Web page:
Disturbing. That is the overwhelming feeling I was left with after reading The Handmaid’s Tale by Margaret Atwood (O.W. Toad, 1986).

I didn’t know much about the book before reading it. I’ve never watched the television series, which begins its fourth season in April.

It was during the U.S. Supreme Court hearings last fall for then nominee Amy Coney Barrett that the word “handmaid” caught my attention. When I saw the book on a friend’s shelf I grabbed it knowing it would give me insight into what all the hubbub was about.

Having read it after Jan. 6 made it even more disturbing, especially considering it was published 35 years ago. The book takes place after the U.S. government is overthrown and a totalitarian regime is put in place. The new country is the Republic of Gilead.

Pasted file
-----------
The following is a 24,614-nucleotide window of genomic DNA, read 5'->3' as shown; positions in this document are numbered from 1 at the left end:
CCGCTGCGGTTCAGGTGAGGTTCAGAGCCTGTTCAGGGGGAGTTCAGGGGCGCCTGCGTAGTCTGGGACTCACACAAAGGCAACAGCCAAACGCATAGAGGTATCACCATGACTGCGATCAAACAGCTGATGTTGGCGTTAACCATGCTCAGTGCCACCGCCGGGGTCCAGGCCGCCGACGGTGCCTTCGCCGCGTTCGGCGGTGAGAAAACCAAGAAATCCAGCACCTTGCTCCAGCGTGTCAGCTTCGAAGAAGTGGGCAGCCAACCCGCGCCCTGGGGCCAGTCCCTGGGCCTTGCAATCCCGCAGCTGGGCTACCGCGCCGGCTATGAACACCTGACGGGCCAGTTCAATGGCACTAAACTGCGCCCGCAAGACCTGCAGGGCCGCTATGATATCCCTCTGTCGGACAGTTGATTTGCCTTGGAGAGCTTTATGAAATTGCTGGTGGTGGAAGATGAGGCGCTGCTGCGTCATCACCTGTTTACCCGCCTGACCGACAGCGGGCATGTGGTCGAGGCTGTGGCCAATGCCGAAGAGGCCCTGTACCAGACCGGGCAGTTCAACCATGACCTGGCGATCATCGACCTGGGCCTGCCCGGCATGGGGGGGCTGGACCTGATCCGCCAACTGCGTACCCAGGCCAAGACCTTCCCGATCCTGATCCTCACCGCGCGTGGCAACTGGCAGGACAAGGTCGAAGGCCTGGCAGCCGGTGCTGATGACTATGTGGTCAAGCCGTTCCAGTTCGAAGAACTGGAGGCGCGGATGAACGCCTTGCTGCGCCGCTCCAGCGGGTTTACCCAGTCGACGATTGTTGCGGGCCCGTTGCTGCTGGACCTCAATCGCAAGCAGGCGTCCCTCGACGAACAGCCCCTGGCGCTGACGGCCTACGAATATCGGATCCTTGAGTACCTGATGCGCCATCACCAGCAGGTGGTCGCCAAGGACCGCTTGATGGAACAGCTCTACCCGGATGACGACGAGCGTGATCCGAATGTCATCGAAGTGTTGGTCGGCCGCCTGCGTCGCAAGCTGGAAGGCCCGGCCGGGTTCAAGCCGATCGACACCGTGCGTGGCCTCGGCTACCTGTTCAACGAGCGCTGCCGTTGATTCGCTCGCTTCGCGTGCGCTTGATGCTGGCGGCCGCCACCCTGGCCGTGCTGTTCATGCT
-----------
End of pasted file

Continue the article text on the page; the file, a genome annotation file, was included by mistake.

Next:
The handmaids’ purpose is to bear the children of men they are not married to. Of course, it’s never the man’s fault if the woman does not get pregnant. Simply, it’s sex slavery.

The hierarchy in this new United States is completely about men and their dominance over women. While wives are above handmaids, their lives are also not their own to be lived.

The book was on the 2019 American Library Association’s list of most “challenged” books by parents and other community members because of its “vulgarity and sexual overtones.” To me, any book that is threatened to be censored is one that should be bought by the caseload.

While this is a work of fiction, one has to wonder how far-fetched the theme really is based on how the patriarchy of the United States is running scared.

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